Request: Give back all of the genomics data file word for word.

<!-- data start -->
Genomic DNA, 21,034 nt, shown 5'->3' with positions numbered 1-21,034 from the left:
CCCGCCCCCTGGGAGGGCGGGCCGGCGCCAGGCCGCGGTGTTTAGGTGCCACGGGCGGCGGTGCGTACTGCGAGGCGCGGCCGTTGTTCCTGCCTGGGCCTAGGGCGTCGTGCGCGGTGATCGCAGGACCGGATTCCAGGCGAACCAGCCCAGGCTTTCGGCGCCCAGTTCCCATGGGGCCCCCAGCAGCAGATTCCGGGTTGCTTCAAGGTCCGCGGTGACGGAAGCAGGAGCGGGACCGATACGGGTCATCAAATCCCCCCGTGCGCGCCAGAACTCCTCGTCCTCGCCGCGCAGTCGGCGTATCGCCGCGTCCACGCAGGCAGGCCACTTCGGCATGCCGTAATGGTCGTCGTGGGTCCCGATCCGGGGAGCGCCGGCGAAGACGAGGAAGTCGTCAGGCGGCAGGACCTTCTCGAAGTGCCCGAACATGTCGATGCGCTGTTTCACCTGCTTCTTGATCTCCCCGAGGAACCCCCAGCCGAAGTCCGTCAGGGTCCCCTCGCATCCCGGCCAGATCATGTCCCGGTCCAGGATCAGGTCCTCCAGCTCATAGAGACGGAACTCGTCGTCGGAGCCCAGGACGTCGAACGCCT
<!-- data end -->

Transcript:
Genomic DNA, 21,034 nt, shown 5'->3' with positions numbered 1-21,034 from the left:
CCCGCCCCCTGGGAGGGCGGGCCGGCGCCAGGCCGCGGTGTTTAGGTGCCACGGGCGGCGGTGCGTACTGCGAGGCGCGGCCGTTGTTCCTGCCTGGGCCTAGGGCGTCGTGCGCGGTGATCGCAGGACCGGATTCCAGGCGAACCAGCCCAGGCTTTCGGCGCCCAGTTCCCATGGGGCCCCCAGCAGCAGATTCCGGGTTGCTTCAAGGTCCGCGGTGACGGAAGCAGGAGCGGGACCGATACGGGTCATCAAATCCCCCCGTGCGCGCCAGAACTCCTCGTCCTCGCCGCGCAGTCGGCGTATCGCCGCGTCCACGCAGGCAGGCCACTTCGGCATGCCGTAATGGTCGTCGTGGGTCCCGATCCGGGGAGCGCCGGCGAAGACGAGGAAGTCGTCAGGCGGCAGGACCTTCTCGAAGTGCCCGAACATGTCGATGCGCTGTTTCACCTGCTTCTTGATCTCCCCGAGGAACCCCCAGCCGAAGTCCGTCAGGGTCCCCTCGCATCCCGGCCAGATCATGTCCCGGTCCAGGATCAGGTCCTCCAGCTCATAGAGACGGAACTCGTCGTCGGAGCCCAGGACGTCGAACGCCT